On Saturday March 3rd the Bronx Sustainable Communities team held an interactive workshop around the University Heights Metro North Station area (see flyer: University Heights). The 3 hour workshop was designed as an opportunity for residents and stakeholders to provide early input that will guide the project outcomes as well as an educational opportunity to better understand the concept of Transit Oriented Development. The events were preceded by community tours, on January 28th, which provided an opportunity for the project team to learn more about the community and the community to understand the project. A number of community members attended the workshop to provide valuable insights which transitioned into high level discussions around access, the pedestrian environment and land use. DCP staff, which consisted of multi-disciplinary planners and urban designers, was able to listen and learn about the communities while also serving as an educational resource.
The workshop was designed to be interactive with a focus on community input and education. It began with a brief presentation which framed the Bronx in a regional perspective, provided existing conditions of the station area and then led into an informative explanation of the principles of Transit Oriented Development (TOD). At the conclusion of the presentation attendees were broken out into groups and rotated to three interactive stations.
DCP Urban Designer Chris Hayner guides community residents through a section of the “pedestrian experience” around the University Heights Station area.
Each station focused on a different aspect of TOD. However, there was intentional overlap that coalesced around the idea of creating “complete communities.” The first station focused on access and included a discussion of how the Metro North Station is integrated into the community; connectivity between multi-modal transit; and the vehicular environment. At the second station, dubbed the “pedestrian environment”, participants were led on a virtual tour through key pedestrian routes from the Metro North Stations via a large scale, detailed map (shown in pictures below). Participants were asked to comment with numerically coordinated stickers on streetscape elements; urban design; pedestrian features; or other likes/dislikes in the built environment. The setup provided an opportunity for staff to guide participants and help them to understand the importance of the various items that make up a healthy pedestrian environment. Finally the third station focused on land use opportunities or “how the community should grow.” After an overview of land use and zoning, the station asked where are there opportunities for density; what land uses does the community need more/less of; and then moved on to a discussion regarding building type through photo boards.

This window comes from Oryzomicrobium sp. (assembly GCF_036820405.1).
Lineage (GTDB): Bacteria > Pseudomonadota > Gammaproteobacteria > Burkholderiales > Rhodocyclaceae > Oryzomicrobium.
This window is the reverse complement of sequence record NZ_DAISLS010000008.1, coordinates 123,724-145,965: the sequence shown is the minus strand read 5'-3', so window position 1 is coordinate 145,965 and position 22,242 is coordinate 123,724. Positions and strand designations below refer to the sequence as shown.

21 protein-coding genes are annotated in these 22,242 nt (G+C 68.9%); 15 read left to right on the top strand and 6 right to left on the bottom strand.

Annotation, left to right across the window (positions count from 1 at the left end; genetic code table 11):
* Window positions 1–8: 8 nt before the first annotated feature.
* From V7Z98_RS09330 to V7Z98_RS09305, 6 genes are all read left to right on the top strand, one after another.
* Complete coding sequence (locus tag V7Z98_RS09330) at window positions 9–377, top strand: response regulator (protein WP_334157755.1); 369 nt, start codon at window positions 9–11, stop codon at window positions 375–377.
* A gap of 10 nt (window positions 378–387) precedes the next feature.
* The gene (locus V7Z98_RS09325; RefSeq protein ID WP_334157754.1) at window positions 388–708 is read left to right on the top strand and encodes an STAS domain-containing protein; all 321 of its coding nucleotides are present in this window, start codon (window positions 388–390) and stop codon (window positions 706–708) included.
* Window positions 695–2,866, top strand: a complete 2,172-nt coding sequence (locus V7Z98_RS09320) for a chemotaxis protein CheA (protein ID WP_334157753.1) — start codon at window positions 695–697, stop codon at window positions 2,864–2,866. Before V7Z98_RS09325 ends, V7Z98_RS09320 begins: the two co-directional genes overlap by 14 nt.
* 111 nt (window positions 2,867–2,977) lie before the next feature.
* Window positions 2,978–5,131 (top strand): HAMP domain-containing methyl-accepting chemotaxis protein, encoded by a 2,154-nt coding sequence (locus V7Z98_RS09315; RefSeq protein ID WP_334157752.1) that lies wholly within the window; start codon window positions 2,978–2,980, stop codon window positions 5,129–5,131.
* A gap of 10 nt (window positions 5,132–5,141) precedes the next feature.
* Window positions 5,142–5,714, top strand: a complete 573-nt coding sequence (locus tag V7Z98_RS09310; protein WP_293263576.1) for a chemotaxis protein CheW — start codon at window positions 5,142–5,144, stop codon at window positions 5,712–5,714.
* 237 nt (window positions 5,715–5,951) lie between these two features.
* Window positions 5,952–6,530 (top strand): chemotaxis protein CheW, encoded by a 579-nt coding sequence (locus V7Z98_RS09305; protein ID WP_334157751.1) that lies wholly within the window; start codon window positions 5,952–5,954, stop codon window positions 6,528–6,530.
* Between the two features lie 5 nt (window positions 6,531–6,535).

Once the group had completed each of the 3 stations, they were brought back together and each station leader presented a summary of the findings. These findings were then summarized into common themes and back to the idea of how they tie into more complete communities that maximize transit assets.
The workshop was held from 1PM to 4PM at Monroe College, Dean Ted Goldstein welcomed residents to the event and the DCP Director of Planning Coordination, Sarah Goldwyn, provided a regional overview. A diverse mix of residents and community stakeholders provided key input that will be used to form recommendations as the study moves forward. Major issues noted included difficult pedestrian access and isolation around the station area; traffic on Fordham Road from a variety of sources; presence of large vacant parcels; and a desire for community ownership and pride.
Community members discuss the transit and accessibility around the station area.
Our team will be working hard to incorporate all of your comments into a set of recommendations that will reflect the needs of the community. Look for a detailed summary of our workshop on our website.
If you have any comments, or if you are interested in receiving information about the project, please contact us. There will be a number of ways to get involved over the next year, so we look forward to hearing from you.
We thank the hosts, residents and staff who made the events successful. At Monroe College, Dean Ted Goldstein provided welcomed residents and Facilities Manager Alan Mechanic with his staff provided a comfortable atmosphere participants.
We thank all of the attendees from the University Heights community for making the Bronx Sustainable Communities Visioning Forum a huge success!